The mess we’re in started with Reagan and his Rand/Friedman/Greenspan-inspired lies of trickle-down economics and the canard that government is somehow the only source of our problems. So long as some of us keep voting for the people representing those lies, we’ll keep digging the American middle class into a deeper and deeper hole.
I’m not saying we should never vote for another Republican. I have voted for Republicans in the past. I’m just asking – pleading, really – that we please just stop voting for the extremists in the Republican party.
We know – or we should know – who’s on that list. We know – or we should know – that it includes people selling us the fairy tales of unfettered free markets coupled with the failed economic and governmental philosophies of Milton Friedman, a.k.a. Reaganomics, a.k.a voodoo economics (thanks, btw, to G.H.W. Bush for that one), a.k.a. trickle-down economics.
Today, this describes one party and only one party. Anyone wishing to offer evidence to the contrary is invited to do so.
The Dangers of Being Kept In The Dark
To some extent and in a world where people still watch, listen to, and believe the likes of Fox News, Rush Limbaugh, Glenn Beck, and a whole plethora of ideologues masquerading as news media and opinion “journalism” (a very liberal use of that term, btw), it’s kind of understandable how so many middle class Americans can be duped into believing the lie of trickle-down economics.
Traditional corporate news media is almost as guilty. (In case you’re wondering, the answer is, “No, outside of a weather report, I do not count anything broadcast by Fox to be unbiased news.”) Corporate media spends almost no time or energy informing us about how and why the middle class is in decline. What time is spent on the subject is spent mostly with people meant more to drive ratings than to inform us about what the decline of the middle class actually means to America and to our geopolitical power and influence in the world on a long-term basis.
The reason for their silence seems clear. It’s not in their corporate economic self-interest for us to understand it, nor is it in the interest of the wealthy and powerful who run those corporations. They are beholden to their investors. Collectively, they exercise control over our government more than ever by funding campaigns with little-to-no oversight thanks to Citizens United.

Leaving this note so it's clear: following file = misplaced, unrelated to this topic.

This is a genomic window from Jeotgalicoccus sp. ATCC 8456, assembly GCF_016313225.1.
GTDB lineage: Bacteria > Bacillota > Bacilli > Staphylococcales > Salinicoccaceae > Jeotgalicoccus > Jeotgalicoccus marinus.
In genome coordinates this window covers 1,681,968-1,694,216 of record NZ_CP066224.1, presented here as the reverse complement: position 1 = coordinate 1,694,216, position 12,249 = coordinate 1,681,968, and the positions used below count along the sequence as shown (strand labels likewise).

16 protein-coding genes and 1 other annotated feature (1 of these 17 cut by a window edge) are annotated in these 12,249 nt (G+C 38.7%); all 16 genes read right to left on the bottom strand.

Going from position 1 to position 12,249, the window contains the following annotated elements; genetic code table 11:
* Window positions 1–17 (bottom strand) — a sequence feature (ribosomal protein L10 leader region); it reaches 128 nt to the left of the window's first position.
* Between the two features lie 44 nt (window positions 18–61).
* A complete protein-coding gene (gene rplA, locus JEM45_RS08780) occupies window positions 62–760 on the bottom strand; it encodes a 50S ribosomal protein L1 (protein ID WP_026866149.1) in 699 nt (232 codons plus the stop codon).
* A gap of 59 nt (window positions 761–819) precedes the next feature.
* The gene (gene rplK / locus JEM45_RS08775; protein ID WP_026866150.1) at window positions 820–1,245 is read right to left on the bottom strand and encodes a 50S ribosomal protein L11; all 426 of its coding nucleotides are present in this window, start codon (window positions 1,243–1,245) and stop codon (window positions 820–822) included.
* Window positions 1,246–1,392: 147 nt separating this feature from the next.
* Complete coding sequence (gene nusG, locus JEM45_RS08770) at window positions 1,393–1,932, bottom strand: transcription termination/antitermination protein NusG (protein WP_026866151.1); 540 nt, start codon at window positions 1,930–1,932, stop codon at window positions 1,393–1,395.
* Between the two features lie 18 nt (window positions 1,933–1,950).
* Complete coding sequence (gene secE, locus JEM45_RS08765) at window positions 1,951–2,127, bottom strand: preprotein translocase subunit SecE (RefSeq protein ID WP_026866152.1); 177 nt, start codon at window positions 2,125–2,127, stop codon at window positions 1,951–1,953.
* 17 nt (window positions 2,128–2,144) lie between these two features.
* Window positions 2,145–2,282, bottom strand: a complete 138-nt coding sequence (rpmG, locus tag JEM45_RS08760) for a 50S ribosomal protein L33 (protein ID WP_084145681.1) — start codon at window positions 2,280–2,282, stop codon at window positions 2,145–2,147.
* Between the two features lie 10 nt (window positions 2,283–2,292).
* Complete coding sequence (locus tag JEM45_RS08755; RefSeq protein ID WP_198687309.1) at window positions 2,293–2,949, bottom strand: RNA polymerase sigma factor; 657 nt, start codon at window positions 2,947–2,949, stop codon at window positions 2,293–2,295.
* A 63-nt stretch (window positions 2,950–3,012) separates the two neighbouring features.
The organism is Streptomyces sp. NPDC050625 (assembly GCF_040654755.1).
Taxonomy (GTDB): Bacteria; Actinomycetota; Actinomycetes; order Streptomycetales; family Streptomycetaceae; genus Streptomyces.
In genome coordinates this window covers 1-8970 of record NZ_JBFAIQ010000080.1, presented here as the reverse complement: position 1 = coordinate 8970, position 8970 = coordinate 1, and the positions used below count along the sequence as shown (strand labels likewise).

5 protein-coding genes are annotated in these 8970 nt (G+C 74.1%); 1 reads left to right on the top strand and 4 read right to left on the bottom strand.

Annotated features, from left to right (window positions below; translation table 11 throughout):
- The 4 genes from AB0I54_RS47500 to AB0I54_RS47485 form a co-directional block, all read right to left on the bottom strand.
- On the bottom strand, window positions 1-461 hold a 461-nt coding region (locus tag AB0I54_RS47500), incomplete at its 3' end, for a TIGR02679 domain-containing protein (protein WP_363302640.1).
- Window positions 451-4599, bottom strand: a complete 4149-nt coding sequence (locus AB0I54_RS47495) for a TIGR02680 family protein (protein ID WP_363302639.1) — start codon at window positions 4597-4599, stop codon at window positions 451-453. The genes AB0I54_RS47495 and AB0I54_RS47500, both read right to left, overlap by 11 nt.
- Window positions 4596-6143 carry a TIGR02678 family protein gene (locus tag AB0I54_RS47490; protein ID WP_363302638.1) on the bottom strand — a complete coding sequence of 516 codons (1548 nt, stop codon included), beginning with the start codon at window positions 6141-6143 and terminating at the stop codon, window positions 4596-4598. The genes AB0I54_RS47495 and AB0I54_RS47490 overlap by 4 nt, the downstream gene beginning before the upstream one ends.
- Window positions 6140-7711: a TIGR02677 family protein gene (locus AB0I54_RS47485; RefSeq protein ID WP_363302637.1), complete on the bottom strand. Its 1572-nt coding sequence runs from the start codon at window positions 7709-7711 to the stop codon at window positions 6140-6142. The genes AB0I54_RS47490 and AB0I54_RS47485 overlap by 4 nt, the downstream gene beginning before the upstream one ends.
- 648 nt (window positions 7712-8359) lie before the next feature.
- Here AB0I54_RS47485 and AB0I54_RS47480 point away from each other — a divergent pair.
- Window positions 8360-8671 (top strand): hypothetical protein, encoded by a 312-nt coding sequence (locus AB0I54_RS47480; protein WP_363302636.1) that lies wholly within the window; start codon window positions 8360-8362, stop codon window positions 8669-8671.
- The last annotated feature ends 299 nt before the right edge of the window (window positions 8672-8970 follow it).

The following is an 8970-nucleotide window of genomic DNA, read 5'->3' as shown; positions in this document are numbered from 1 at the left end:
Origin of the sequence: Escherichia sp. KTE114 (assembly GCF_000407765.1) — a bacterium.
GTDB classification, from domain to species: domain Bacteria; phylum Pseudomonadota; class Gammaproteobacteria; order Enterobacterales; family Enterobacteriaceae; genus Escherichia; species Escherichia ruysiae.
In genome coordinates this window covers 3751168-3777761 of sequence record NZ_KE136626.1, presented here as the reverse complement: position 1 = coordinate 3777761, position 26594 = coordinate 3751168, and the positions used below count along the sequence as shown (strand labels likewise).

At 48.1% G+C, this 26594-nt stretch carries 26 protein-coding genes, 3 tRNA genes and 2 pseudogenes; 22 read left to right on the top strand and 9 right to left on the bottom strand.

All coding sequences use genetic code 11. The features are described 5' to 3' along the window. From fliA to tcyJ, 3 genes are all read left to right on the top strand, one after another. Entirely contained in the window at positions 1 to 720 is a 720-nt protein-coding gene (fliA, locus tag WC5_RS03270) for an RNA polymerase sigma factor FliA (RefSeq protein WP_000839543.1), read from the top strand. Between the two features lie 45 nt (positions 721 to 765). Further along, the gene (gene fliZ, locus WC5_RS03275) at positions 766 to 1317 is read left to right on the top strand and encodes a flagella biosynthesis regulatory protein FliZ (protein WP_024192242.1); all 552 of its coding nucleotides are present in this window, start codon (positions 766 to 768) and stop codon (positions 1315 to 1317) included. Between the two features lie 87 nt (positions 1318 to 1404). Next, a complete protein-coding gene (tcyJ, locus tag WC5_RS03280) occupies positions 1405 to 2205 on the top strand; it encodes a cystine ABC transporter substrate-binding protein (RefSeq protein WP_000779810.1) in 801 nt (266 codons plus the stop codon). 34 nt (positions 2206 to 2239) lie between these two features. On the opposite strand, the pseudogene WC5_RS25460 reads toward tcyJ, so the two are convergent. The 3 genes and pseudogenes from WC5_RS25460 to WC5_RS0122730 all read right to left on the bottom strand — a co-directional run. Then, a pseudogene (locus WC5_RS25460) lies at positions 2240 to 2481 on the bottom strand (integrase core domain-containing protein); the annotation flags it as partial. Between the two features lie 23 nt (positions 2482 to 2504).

Even worse for the vast majority of Americans, these are people who already seem to demonstrate little-to-no appreciation for the ramifications of their actions and that of a declining middle class. They are either willfully ignoring or inexplicably discounting in a dangerous and short-sighted way what a declining American middle class means for our economy, our country, and for the world.
If we move to a system where half of the country is either stagnant or losing ground while the other half is surging, the social fabric of the United States is at risk, and with it the massive global power the United States has accumulated. Other superpowers such as Britain or Rome did not have the idea of a perpetually improving condition of the middle class as a core value. The United States does. If it loses that, it loses one of the pillars of its geopolitical power.
Every society throughout history has its ‘winners’ and its ‘losers’ in whatever terms each society chooses to define those words. Of late, it’s perfectly clear who the winners and losers are in America.
When it comes to the American middle class, the facts are in. The data are undeniable. The American middle class is in decline while the wealthiest accumulate even greater wealth and prosperity. This imbalance spells only trouble for us as a people and as a country.
Badly Tipped Scales
The balance that once existed between the income gains and the relative prosperity of the middle class and the wealthy – and which ought to exist again between free market capitalism and representative government – have tipped in dangerous and disturbing ways.
The scale seems to have tipped not between middle class and rich or between “corporatists” and “statists”, but instead in a third direction; Big Money.
Big Money, Bums, and Parties
Take a close look at the following chart. Appreciate and understand that it represents the average wealth of ALL of our representatives in Congress.